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Pointillism // is a technique of painting in which small, distinct dots of pure color are applied in patterns to form an image. Georges Seurat and Paul Signac developed the technique in 1886, branching from Impressionism. The term Pointillism was first coined by art critics in the late 1880s to ridicule the works of these artists, and is now used without its earlier mocking connotation. Neo-impressionism and Divisionism are also terms used to describe this technique of painting called pointillism.
The technique relies on the ability of the eye and mind of the viewer to blend the color spots into a fuller range of tones. It is related to Divisionism, a more technical variant of the method. Divisionism is concerned with color theory, whereas pointillism is more focused on the specific style of brushwork used to apply the paint. It is a technique with few serious practitioners today, and is notably seen in the works of Seurat, Signac and Cross. However, see also Andy Warhol's early works, and pop art.
The practice of Pointillism is in sharp contrast to the traditional methods of blending pigments on a palette. Pointillism is analogous to the four-color CMYK printing process used by some color printers and large presses that place dots of Cyan (blue), Magenta (red), Yellow, and Key (black). Televisions and computer monitors use a similar technique to represent image colors using Red, Green, and Blue (RGB) colors.
If red, blue, and green light (the additive primaries) are mixed, the result is something close to white light (see Prism (optics)). Painting is inherently subtractive, but pointillist colors often seem brighter than typical mixed subtractive colors. This may be partly because subtractive mixing of the pigments is avoided, and partly because some of the white canvas may be showing between the applied dots.
The painting technique used for pointillist color mixing is at the expense of the traditional brushwork used to delineate texture.
The majority of pointillism is done in oil paints. Anything may be used in its place, but oils are preferred for their thickness and tendency not to run or bleed.
Pointillism also refers to a style of 20th-century music composition. Different musical notes are made in seclusion, rather than in a linear sequence, giving a sound texture similar to pointillism. This type of music is also known as punctualism or klangfarbenmelodie.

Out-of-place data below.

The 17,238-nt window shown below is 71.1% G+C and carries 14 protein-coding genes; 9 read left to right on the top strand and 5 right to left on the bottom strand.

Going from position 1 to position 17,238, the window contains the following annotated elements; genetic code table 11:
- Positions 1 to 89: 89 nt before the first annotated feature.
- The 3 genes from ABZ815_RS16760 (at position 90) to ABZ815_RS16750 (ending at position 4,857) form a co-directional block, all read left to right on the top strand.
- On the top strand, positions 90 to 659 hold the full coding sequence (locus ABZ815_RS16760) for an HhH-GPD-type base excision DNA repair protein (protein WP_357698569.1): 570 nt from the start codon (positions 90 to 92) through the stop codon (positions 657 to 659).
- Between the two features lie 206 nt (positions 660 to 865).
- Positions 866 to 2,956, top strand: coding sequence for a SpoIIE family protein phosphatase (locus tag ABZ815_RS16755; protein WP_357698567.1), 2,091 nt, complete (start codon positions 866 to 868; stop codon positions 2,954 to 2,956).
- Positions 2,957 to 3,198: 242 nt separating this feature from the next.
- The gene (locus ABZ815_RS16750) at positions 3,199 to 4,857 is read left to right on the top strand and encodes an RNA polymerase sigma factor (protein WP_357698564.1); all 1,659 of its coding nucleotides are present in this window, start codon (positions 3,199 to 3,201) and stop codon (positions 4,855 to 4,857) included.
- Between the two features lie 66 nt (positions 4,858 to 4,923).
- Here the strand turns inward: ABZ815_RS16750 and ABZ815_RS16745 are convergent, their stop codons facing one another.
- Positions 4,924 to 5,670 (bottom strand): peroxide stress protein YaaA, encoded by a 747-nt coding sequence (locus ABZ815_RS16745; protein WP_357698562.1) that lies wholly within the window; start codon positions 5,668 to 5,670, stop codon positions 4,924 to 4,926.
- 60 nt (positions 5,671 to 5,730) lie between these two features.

- Charles Angrand
- Chuck Close
- Henri-Edmond Cross
- Henri Delavallée
- Georges Lemmen
- Maximilien Luce
- Camille Pissarro
- John Roy
- Georges Seurat
- Paul Signac
- Vincent van Gogh
- Théo van Rysselberghe
- A Sunday Afternoon on the Island of La Grande Jatte by Georges Seurat
- Bathing at Asnieres by Georges Seurat
- The Windmills at Overschie by Paul Signac
- Banks of Seine by Georges Seurat
- Une baignade, Asnières by Georges Seurat
- A Coastal Scene by Theo Van Rysselberghe
- Family in the Orchard by Theo Van Rysselberghe
- Countryside at Noon by Theo Van Rysselberghe
- Afternoon at Pardigon by Henri-Edmond Cross
- Rio San Trovaso, Venice by Henri-Edmond Cross
- The Seine in front of the Trocadero by Henri-Edmond Cross
- The Pine Tree at St. Tropez by Paul Signac
- Against the Enamel of Background Rhythmic with Beats and Angels by Paul Signac
- The Yellow Sail, Venice by Paul Signac
- Notre Dame Cathedral by Maximilien Luce
- Le Pont De Pierre, Rouen by Charles Angrand
- The Beach at Heist by Georges Lemmen
- Aline Marechal by Georges Lemmen
- Vase of Flowers by Georges Lemmen
Neo-pointillism is a further development of pointillism. This style of art was born in the late 20th early 21st century.
The Church at Eragny, Camille Pissarro, 1884. The Walters Art Museum.
- Micromontage, similar technique in music
- Punctualism (music)
- "Pointillism." Artcyclopedia. Artists by Movement. John Malyon/Artcyclopedia, 2007. Web. http://www.artcyclopedia.com/history/pointillism.html
- Nathan, Solon. "Pointillism Materials." Web. 9 Feb 2010. http://www.si.umich.edu/chico/emerson/pntmat.html
- Britannica - The Online Encyclopedia http://www.britannica.com/
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- Georges Seurat, 1859-1891, a full text exhibition catalog from The Metropolitan Museum of Art